New EPA PFAS Advisories: What Now? WEF Offers Advice

Interested in Public Outreach?

Get Public Outreach articles, news and videos right in your inbox! Sign up now.

Public Outreach + Get Alerts

The U.S. EPA’s new interim drinking water health advisories for per- and polyfluoroalkyl substances (PFAS) have water utility leaders asking: What should we do in response?

The Water Environment Federation is offering advice on its website at The advisories are much stricter than the previous levels “and likely mean hundreds, if not thousands, of drinking water systems nationwide will be affected,” according to WEF.

While releasing the advisories, the EPA announced up to $5 billion in grants to help communities prepare for and deal with PFAS.

The EPA advisories most significantly affect two PFAS chemicals: perfluorooctanoic acid (PFOA) and perfluorooctane sulfonate (PFOS). Since 2016, the advisory level for drinking water had been 70 parts per trillion. The new interim advisories are 0.004 ppt for PFOA and 0.02 ppt for PFOS.

The agency also issued final lifetime drinking water health advisories GenX chemicals at 10 ppt and for PFBS at 2,000 ppt. WEF observes that these non-enforceable advisories are meant to share the EPA’s latest information and to help utilities begin reducing risks to public health.

WEF president Jamie Eichenberger observed, “EPA’s decision to reduce these health advisory levels from 70 ppt to as low as 0.004 ppt will have a significant impact on water utilities, who receive these chemicals from industry and consumers and are not generators themselves.

“We encourage EPA to continue to work toward source control to prevent these contaminants from entering our waterways in the first place and are looking forward to working with EPA to develop science-based effluent limits and drinking water standards that protect public health and the environment without placing an undue burden on our utilities and ratepayers.”

Formal rules in the works

WEF notes that the setting of health advisory levels is the start of a science-based process to investigate the issue thoroughly in preparation for formal rule-making. The EPA’s PFAS Strategic Roadmap includes targeting National Primary Drinking Water Regulations for PFOA and PFOS in autumn of this year; a final rule then would follow in autumn 2023.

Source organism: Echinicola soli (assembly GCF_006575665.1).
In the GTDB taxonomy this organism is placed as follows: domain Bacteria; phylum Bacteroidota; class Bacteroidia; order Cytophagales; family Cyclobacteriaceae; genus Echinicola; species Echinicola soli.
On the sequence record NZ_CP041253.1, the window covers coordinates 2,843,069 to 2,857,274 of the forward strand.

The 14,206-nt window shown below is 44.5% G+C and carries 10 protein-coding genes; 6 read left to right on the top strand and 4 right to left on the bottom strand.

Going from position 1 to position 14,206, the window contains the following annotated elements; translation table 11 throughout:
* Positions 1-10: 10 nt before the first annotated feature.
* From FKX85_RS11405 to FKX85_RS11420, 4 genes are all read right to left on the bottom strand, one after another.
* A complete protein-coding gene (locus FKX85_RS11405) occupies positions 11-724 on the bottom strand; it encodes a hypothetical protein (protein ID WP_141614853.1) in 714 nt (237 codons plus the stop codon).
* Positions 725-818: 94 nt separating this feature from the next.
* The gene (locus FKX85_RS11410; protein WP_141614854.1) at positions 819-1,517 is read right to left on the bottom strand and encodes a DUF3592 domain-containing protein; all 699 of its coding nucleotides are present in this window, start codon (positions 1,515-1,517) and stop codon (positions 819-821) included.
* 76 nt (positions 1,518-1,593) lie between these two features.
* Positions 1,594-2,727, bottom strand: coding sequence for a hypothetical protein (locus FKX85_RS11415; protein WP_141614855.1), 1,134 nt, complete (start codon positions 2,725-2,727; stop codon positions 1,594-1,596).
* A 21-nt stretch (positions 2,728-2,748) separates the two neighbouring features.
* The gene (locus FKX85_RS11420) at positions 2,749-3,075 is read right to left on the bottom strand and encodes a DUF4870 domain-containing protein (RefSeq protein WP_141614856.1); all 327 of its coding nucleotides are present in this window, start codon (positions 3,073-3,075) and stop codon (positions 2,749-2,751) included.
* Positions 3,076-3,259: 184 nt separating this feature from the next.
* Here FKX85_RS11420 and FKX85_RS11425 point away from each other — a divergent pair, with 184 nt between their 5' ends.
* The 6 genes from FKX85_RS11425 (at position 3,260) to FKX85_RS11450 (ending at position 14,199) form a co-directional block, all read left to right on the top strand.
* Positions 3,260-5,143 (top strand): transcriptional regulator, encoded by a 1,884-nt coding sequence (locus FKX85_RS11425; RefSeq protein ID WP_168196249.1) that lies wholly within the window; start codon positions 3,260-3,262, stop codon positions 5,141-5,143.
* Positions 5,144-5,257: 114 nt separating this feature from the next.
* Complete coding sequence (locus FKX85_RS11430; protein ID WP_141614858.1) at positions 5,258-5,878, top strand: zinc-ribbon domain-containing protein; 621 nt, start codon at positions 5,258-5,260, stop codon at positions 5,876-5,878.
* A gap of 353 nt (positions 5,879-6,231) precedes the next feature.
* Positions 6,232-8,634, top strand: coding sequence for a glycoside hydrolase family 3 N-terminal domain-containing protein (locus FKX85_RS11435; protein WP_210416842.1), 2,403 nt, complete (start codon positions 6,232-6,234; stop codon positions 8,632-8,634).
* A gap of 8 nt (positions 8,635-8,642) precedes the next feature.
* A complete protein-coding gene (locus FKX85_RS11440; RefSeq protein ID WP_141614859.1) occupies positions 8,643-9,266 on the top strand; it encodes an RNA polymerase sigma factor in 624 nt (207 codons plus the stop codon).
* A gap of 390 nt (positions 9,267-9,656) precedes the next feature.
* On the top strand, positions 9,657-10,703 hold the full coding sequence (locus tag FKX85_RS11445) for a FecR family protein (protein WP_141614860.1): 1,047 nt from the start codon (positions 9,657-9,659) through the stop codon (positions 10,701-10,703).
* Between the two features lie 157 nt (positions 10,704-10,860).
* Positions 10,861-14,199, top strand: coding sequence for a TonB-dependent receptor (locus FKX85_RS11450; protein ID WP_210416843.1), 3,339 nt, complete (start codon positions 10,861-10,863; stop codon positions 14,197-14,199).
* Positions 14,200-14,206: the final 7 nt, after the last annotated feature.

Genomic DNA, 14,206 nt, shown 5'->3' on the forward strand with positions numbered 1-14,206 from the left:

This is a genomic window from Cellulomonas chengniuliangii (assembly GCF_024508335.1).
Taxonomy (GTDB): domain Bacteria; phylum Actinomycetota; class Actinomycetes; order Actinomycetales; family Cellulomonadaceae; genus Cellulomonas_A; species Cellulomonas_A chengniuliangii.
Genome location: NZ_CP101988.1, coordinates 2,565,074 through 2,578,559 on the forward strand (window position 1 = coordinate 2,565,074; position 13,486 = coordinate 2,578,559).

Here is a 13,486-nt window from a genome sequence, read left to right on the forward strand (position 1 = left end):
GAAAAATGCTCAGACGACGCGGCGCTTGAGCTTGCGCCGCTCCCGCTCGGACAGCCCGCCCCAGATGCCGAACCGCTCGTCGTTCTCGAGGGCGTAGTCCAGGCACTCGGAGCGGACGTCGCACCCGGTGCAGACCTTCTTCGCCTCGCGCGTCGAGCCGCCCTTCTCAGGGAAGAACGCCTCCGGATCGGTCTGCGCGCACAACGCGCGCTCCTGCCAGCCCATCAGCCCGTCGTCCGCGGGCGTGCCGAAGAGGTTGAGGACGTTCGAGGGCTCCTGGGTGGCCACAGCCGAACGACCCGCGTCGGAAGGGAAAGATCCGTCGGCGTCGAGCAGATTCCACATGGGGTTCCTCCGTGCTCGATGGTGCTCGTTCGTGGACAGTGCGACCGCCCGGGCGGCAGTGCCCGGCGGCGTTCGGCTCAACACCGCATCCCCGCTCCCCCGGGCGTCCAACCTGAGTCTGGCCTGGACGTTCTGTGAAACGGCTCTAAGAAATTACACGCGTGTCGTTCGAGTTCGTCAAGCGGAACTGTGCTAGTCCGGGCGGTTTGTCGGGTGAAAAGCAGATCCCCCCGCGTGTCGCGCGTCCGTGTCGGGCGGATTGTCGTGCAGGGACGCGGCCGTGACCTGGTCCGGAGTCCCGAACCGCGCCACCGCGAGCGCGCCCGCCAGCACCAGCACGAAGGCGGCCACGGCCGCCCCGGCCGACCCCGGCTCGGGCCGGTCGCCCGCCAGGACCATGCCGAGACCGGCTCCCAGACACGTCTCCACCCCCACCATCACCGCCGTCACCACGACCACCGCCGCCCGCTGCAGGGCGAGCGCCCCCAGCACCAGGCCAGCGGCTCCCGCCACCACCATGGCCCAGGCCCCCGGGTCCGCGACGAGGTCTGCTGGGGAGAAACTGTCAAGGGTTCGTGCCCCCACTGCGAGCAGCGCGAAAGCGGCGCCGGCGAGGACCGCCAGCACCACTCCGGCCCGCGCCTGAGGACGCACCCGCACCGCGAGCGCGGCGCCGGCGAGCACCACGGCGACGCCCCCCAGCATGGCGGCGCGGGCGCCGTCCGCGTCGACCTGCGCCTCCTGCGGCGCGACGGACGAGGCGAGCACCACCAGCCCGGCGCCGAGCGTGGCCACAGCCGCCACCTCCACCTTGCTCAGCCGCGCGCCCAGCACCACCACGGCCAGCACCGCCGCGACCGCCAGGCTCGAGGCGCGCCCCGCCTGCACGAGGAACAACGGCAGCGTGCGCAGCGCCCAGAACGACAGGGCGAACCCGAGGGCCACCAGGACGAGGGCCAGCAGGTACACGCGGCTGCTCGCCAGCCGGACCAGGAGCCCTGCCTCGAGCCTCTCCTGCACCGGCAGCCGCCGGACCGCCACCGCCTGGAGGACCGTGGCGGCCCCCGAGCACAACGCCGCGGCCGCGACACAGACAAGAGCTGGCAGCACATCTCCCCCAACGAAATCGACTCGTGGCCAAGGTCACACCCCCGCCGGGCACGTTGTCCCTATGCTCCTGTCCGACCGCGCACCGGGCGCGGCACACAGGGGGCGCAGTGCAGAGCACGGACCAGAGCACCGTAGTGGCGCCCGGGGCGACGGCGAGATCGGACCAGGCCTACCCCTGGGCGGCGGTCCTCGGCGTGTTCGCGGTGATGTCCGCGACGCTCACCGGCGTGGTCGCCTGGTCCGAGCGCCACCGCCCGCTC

The proposed rule would include both a non-enforceable Maximum Contaminant Level Goal and an enforceable Maximum Contaminant Level. WEF observes, “EPA has identified a series of technologies that are known to reduce PFAS concentrations. They include activated carbon, ion exchange, and high-press membranes.”

The federation also noted that the new advisory levels for PFOA and PFOS are below the levels where they can be detected and quantified using current analytical methods. 

Funds available

In confronting PFAS, the EPA also announced $1 billion in grants from the Bipartisan Infrastructure Law. This represents the first portion of $5 billion that ultimately will be available to reduce PFAS in drinking water “in communities facing disproportionate impacts,” according to WEF. “The EPA has published guidance detailing eligible applicants, eligible projects and how to apply for the funds.”

Additional funds are available through the Drinking Water State Revolving Fund ($3.4 billion) and the Clean Water State Revolving Fund ($3.2 billion).

Engage with customers

The EPA encourages water utilities to engage with their communities on PFAS and recommends that those finding PFAS in drinking water inform residents, deploy additional monitoring to assess scope and source of contamination, and explore steps to limit exposure.

Key messages to convey to customers, according to the EPA, are:

• Water agencies do not use or produce PFAS. They receive traces of the chemicals used by manufacturers and consumers.

• The EPA and the water sector are working together. The agency has committed to working with state agencies and drinking water systems on ways to reduce public health risks related to PFAS, especially in small and disadvantaged communities.

• Treatment systems to remove PFAS are already available and proven. They can be deployed at the utility level and at private wells and as point-of-use devices in homes.

For more information, visit


Comments on this site are submitted by users and are not endorsed by nor do they reflect the views or opinions of COLE Publishing, Inc. Comments are moderated before being posted.